Sky Prioritize Yourself

I’ve covered hacking Passbook files in the past, but I’ve decided that it’s now a good time to cover modifying boarding passes. To start things off, you should not replicate what I’m showing in this blog. Modifying your boarding passes could easily get you in trouble with the TSA, and no one has time for that. iOS 7 has made it a lot easier to export Passbook files, so I think it’s time to point out some issues surrounding boarding passes in Passbook.

First off, let’s send ourselves a copy of a boarding pass. It’s as simple as opening Passbook, opening the pass, and hitting the square in the bottom left corner of the pass.


Once you’ve emailed the .pkpass file to yourself, right click on the file and extract (or unzip) the files. The .pkpass file is just a zip file with a different name.


This will result in the following files in the directory.


There will be two more files in there if you have Sky Priority. If you don’t already have Sky Priority, the image files can be found here. These footer images are also used for the TSA Pre Check boarding passes. They just have the Pre Check logo appended to the right of the Sky Priority logo.

So we have the boarding pass file. That’s cool. What can we do with it? Well, if you have an Apple Developer’s account ($99 – more info here), you can modify the boarding pass and email it back to yourself. There is a signature file required by iOS to trust the Passbook pass, that can only be generated with a proper Apple Developer’s certificate, but that’s something you get as an Apple developer. I have heard that this signature file is not required for loading Passbook files into the “Passbook for Android” application, but I have not seen it in practice. So if you’re using the passes from an Android phone, there’s a chance that you won’t have to re-sign the pass.

For this demonstration, we’ll show how you can give yourself Sky Priority on a flight. All that you need to do is add the two Sky Priority images (linked above) to your directory and modify the pass.json file to say that you are in the SKY boarding zone. This can easily be done with a text editor. Here’s what my pass.json file looks like after changing the boarding zone.


Note that I changed the “zone” parameter. If you felt so inclined, you could change your seat number. If you wanted to social engineer your way into first class, this would be a good way to start. Again, I don’t recommend doing any of this. This would not change your boarding pass barcode (also modifiable in pass.json), which is “tamper evident” and is supposed to be signed by a Delta private key. I have not tested this, but if the airport barcode scanners are not checking the signature, you would be able to modify the barcode as well. Again, I have not tested this or seen it in practice, but I have seen documentation that states the security data (signature) is optional. There’s more info on the barcode standard here.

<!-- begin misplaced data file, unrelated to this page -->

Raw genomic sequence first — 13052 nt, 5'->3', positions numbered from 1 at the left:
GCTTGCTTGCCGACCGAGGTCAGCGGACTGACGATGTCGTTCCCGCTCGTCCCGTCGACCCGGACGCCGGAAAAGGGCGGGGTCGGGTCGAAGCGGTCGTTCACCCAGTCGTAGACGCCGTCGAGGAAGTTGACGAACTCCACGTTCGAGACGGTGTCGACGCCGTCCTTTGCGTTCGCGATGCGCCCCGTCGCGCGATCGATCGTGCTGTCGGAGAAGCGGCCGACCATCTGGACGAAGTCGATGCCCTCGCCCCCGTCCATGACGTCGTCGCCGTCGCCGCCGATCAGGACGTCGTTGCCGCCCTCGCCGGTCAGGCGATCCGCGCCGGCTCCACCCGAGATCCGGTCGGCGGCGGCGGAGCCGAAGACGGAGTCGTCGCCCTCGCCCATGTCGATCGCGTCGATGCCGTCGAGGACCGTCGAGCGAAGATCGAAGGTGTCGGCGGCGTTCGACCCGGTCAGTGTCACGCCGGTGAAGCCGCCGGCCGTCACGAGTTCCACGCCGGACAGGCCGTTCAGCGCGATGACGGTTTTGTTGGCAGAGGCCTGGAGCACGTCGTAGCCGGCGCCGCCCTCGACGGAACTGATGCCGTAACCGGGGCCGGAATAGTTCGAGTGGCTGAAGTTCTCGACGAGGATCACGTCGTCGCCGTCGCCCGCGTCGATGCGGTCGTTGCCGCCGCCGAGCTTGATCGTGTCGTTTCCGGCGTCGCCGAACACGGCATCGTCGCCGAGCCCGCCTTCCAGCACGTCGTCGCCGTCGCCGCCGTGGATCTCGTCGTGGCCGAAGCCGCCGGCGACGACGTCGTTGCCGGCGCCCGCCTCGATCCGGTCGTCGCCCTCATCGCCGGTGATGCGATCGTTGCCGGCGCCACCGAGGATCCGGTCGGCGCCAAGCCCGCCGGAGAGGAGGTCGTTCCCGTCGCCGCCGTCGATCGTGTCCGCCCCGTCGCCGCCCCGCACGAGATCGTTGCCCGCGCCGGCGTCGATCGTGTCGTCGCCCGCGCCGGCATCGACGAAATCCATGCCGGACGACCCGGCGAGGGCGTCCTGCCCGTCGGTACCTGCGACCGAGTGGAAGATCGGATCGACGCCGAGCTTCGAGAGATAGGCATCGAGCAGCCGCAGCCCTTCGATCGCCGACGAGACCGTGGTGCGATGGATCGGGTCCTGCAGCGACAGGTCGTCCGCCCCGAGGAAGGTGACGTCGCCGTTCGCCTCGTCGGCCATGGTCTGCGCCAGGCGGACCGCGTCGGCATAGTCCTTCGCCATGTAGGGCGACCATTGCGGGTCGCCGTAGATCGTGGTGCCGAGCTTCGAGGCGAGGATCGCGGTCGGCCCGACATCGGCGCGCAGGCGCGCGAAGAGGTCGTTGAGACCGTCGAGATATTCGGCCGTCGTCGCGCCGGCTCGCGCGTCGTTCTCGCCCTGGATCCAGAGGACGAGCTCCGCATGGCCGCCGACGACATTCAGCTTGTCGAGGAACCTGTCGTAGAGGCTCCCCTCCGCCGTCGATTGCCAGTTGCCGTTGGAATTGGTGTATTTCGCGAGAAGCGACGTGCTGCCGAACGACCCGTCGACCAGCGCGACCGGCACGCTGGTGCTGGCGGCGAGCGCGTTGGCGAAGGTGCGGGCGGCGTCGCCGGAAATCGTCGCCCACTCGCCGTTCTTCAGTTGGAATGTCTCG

If you are going to re-sign the pass, you will also need to modify the passTypeIdentifier and teamIdentifier fields (in the pass.json) to match your Apple Developer’s account. If these do not match your Apple info, the pass will not validate when you go to sign and/or use it. There’s some more info on signing your first pass here. You’ll also want to delete your manifest.json and signature files, as those were generated by the original pass signer.

Your final directory will look like this:


At this point you will want to run the SignPass utility on the directory. Your output will look like this.


And you will end up with a .pkpass file that you can email to your iOS device.


Now, let’s say you wanted to make it easier to upgrade your priority for all of your flights. It would not be hard to make a script to listen on an email inbox for a .pkpass file, unzip it, modify it, re-sign it, and email the pass back to the sender. On that note, don’t send me your boarding passes. I don’t have this script set up and I don’t want your boarding passes.

This issue is not limited to Delta. Any app that uses Passbook, is vulnerable to pass tampering attacks. This has been a problem for a while. Now that Passbook allows easy exports of .pkpass files, messing with the files is a lot easier.

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